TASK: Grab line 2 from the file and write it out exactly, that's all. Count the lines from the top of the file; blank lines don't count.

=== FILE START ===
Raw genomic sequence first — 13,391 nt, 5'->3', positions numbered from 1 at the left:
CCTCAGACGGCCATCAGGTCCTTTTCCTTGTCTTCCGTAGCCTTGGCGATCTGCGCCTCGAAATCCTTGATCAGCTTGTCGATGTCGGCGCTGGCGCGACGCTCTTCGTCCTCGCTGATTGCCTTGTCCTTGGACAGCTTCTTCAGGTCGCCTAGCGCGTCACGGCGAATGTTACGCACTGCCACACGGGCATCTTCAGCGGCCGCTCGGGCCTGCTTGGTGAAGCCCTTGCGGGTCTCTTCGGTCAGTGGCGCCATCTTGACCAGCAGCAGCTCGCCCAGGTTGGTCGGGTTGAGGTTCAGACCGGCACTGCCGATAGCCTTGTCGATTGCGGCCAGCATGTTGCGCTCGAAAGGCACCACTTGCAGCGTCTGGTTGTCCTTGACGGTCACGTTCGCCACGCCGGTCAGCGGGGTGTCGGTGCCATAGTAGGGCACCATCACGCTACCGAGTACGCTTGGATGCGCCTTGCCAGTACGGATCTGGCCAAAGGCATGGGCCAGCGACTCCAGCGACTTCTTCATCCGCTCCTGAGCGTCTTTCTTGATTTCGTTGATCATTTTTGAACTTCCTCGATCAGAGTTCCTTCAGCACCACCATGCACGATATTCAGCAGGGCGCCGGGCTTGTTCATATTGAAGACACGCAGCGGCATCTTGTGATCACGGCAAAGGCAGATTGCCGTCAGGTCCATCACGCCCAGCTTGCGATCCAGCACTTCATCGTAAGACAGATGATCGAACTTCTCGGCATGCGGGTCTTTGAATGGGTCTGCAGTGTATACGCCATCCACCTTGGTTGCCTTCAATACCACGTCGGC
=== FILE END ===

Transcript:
CCTCAGACGGCCATCAGGTCCTTTTCCTTGTCTTCCGTAGCCTTGGCGATCTGCGCCTCGAAATCCTTGATCAGCTTGTCGATGTCGGCGCTGGCGCGACGCTCTTCGTCCTCGCTGATTGCCTTGTCCTTGGACAGCTTCTTCAGGTCGCCTAGCGCGTCACGGCGAATGTTACGCACTGCCACACGGGCATCTTCAGCGGCCGCTCGGGCCTGCTTGGTGAAGCCCTTGCGGGTCTCTTCGGTCAGTGGCGCCATCTTGACCAGCAGCAGCTCGCCCAGGTTGGTCGGGTTGAGGTTCAGACCGGCACTGCCGATAGCCTTGTCGATTGCGGCCAGCATGTTGCGCTCGAAAGGCACCACTTGCAGCGTCTGGTTGTCCTTGACGGTCACGTTCGCCACGCCGGTCAGCGGGGTGTCGGTGCCATAGTAGGGCACCATCACGCTACCGAGTACGCTTGGATGCGCCTTGCCAGTACGGATCTGGCCAAAGGCATGGGCCAGCGACTCCAGCGACTTCTTCATCCGCTCCTGAGCGTCTTTCTTGATTTCGTTGATCATTTTTGAACTTCCTCGATCAGAGTTCCTTCAGCACCACCATGCACGATATTCAGCAGGGCGCCGGGCTTGTTCATATTGAAGACACGCAGCGGCATCTTGTGATCACGGCAAAGGCAGATTGCCGTCAGGTCCATCACGCCCAGCTTGCGATCCAGCACTTCATCGTAAGACAGATGATCGAACTTCTCGGCATGCGGGTCTTTGAATGGGTCTGCAGTGTATACGCCATCCACCTTGGTTGCCTTCAATACCACGTCGGC